God and evolution

Michael Behe takes on the assumption of biological evolution. Charles Darwin's theory of evolution was formulated at a time when living organisms were thought to be simple and the cell was just "a simple little lump of albuminous combination of carbon."1 Ernst Haeckel and Thomas Huxley thought that non-living objects found in sea sludge resembled cells found in living tissues. They assumed that this sludge could spontaneously produce living cells. From this perspective, it was a simple leap to assume that life was easily created and could arise to form complex creatures. Despite the advances in biology and molecular genetics, the philosophical basis of biological evolution have retained these ideas. The "power" of biological evolution is said to come from random mutation and natural selection. However, some of the best examples of natural selection do instill awe as to its supposed power. A textbook example is the human response to malaria. However, natural selection did not pick any of the obvious solutions to the problem—skin that is impenetrable to mosquito bites, an immune system that destroys the Pasmodium sporozoites before they can infect cells, or sebaceous glands that produce DEET or some other mosquito-repelling chemical. Instead, natural selection favored a solution (sickle cell disease) that slightly debilitate the entire population and kills one fourth, since it is advantagous that one fourth die rather than the entire population. Other mutations that give a measure of resistance to malaria include thalassemia, (another hemoglobin mutation) and degradative mutations to glucose-6-phosphate dehydrogenase, Duffy factor, pyruvate kinase and Band 3 protein. The one thing that is common to all mutations is that they reduce to organism's overall fitness in order to prevent death from malaria. Natural selection does not create any new function, but just degrades optimally-designed functioning in order to prevent the population from being wiped out.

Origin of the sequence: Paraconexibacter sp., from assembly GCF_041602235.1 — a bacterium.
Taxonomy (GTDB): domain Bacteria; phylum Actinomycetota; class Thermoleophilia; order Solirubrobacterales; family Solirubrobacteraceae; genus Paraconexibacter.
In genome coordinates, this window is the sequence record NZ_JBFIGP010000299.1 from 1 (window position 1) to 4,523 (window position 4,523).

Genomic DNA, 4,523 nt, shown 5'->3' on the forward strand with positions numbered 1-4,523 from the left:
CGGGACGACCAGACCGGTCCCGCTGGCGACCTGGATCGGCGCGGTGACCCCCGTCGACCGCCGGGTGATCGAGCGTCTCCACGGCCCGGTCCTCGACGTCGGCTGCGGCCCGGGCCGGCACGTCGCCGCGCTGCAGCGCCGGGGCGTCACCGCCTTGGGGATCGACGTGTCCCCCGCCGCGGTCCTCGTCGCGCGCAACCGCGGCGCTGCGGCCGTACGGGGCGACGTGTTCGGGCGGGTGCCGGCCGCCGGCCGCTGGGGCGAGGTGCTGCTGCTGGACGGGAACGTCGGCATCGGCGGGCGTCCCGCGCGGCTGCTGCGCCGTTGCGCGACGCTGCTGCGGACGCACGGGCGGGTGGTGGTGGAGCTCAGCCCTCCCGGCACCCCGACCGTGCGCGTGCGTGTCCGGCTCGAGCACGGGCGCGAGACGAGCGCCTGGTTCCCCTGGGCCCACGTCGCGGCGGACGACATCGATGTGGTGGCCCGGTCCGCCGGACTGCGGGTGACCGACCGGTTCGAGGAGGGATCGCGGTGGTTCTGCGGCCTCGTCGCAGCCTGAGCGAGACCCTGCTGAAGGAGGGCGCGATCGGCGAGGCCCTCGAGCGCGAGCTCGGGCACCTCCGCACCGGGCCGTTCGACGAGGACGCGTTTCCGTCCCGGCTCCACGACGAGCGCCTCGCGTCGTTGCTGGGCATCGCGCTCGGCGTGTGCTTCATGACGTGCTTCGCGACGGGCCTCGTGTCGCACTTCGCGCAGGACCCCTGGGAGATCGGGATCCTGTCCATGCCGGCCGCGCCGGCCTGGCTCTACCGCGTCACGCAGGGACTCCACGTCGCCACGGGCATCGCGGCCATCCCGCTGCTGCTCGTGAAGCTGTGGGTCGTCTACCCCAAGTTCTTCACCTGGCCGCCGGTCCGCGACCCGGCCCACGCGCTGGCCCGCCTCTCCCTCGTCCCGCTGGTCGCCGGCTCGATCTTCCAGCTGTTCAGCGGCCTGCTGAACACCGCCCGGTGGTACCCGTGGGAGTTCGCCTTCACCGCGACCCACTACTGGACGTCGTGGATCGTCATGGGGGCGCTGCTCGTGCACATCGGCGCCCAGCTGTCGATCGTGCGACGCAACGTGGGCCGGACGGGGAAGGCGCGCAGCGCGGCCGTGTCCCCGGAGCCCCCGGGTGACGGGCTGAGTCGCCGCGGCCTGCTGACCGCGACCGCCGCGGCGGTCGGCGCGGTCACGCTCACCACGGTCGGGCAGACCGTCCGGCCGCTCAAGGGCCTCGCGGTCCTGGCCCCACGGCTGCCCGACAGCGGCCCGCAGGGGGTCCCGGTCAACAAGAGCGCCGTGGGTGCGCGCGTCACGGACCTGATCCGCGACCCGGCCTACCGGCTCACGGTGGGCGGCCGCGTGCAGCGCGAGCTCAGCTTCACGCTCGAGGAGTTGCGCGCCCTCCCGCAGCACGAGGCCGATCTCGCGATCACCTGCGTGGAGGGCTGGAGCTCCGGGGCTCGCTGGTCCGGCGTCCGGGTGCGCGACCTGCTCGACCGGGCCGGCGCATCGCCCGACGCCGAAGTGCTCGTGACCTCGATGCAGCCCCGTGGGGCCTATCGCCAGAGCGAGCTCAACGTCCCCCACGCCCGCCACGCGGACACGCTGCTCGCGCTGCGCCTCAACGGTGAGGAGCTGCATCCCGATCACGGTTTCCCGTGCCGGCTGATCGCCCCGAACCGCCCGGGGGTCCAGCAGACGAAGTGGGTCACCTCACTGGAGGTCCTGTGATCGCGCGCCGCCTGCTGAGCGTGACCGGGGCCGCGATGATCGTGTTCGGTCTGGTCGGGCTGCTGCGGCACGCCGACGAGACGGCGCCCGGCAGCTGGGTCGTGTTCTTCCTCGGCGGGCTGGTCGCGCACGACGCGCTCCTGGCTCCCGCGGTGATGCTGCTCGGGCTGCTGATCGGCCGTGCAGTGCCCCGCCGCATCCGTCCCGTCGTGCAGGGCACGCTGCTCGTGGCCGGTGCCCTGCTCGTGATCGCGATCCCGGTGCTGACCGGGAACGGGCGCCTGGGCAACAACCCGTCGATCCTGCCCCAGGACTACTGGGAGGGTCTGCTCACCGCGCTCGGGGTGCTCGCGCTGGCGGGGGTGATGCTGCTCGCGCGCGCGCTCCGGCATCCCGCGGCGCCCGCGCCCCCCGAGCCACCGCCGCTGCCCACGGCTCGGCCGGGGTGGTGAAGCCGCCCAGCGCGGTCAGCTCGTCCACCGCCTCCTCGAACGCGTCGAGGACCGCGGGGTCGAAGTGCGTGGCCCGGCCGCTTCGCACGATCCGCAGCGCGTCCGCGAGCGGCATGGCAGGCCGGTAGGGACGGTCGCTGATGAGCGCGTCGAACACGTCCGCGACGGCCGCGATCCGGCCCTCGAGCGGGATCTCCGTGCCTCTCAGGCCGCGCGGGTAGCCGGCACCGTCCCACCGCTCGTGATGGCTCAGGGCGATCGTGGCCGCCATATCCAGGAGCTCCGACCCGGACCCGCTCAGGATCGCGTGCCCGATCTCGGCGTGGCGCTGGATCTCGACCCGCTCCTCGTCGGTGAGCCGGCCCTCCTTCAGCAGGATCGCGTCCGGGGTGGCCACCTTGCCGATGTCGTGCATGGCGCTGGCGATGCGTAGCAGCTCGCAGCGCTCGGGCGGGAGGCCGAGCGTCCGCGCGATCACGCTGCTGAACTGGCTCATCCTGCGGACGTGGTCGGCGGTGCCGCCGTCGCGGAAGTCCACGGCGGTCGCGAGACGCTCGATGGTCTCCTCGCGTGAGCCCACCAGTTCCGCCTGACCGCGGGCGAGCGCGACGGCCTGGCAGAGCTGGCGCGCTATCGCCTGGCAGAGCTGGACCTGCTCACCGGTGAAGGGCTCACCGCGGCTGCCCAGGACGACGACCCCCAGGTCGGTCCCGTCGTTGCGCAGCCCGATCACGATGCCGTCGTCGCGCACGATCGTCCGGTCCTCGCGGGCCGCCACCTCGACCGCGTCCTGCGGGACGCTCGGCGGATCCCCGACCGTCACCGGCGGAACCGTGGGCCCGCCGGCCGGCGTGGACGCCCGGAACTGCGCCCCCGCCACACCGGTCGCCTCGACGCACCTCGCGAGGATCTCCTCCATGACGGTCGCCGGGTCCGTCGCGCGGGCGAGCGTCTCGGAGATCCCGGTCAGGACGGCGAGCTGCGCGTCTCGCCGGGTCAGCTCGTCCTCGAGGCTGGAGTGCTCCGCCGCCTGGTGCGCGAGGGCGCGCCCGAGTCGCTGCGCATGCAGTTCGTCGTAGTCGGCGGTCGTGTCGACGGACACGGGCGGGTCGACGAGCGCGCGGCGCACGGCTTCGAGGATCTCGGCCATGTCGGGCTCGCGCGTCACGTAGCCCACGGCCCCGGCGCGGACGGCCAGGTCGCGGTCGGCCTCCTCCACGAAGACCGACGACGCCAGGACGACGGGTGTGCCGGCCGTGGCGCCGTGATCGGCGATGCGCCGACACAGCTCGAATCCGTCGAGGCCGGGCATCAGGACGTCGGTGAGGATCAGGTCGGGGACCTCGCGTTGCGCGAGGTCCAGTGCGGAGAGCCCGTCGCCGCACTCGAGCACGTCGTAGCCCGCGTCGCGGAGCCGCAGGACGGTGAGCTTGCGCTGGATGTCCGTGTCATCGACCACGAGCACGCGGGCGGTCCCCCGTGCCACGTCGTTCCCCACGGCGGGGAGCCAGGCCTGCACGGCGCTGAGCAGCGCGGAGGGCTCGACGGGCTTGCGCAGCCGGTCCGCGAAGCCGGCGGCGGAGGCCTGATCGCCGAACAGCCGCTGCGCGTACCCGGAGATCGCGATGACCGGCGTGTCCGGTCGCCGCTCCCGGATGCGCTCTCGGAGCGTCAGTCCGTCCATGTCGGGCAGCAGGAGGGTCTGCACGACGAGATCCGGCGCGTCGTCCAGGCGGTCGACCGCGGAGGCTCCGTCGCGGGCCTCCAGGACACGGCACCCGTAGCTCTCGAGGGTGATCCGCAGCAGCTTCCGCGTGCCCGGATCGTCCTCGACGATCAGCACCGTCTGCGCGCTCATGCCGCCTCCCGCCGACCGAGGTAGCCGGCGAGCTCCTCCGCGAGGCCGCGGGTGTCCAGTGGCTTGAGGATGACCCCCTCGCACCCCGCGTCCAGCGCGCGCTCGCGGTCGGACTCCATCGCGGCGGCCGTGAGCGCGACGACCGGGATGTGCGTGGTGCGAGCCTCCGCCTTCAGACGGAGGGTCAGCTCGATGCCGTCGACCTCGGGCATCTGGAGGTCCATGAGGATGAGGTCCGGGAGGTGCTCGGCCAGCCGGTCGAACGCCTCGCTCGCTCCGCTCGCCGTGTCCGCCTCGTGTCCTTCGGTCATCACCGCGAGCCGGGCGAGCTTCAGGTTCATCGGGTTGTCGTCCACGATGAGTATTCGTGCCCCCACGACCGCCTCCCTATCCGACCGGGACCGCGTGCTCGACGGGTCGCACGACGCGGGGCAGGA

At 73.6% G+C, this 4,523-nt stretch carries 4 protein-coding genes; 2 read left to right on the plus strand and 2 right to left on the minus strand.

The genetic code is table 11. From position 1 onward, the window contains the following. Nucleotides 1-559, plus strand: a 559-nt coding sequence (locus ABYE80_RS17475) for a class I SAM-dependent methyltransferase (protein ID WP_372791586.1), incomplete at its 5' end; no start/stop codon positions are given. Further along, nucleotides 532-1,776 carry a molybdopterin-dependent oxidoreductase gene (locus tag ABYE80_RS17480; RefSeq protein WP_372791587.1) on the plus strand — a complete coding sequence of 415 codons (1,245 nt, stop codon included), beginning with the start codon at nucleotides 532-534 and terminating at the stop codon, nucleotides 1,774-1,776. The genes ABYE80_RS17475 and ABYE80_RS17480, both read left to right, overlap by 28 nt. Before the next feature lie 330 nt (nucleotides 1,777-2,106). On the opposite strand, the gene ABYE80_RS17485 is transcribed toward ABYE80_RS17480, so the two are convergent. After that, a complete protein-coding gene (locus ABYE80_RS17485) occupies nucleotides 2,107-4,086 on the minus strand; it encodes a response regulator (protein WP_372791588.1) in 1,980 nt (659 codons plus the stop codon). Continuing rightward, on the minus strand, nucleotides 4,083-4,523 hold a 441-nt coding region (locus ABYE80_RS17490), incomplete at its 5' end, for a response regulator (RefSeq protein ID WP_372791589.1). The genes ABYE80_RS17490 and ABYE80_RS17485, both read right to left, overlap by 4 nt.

The long-term evolution experiment of Eschericia coli bacteria performed by Richard Lenski is yet another example of the "power" of natural selection. Put into a suboptimal medium, these bacteria "evolved" to grow in the medium. However, after several decades of "evolution" it was found that the mutations that helped the bacteria to survive were mutations that broke certain genes and processes. Rather than creating some kind of super-bug, natural selection created a weakened bug that grew better in the suboptimal medium. Altogether, Behe's chapter is a fascinating exposé of how mutation and adaptation work in the real world.

Evolutionary explanations of religion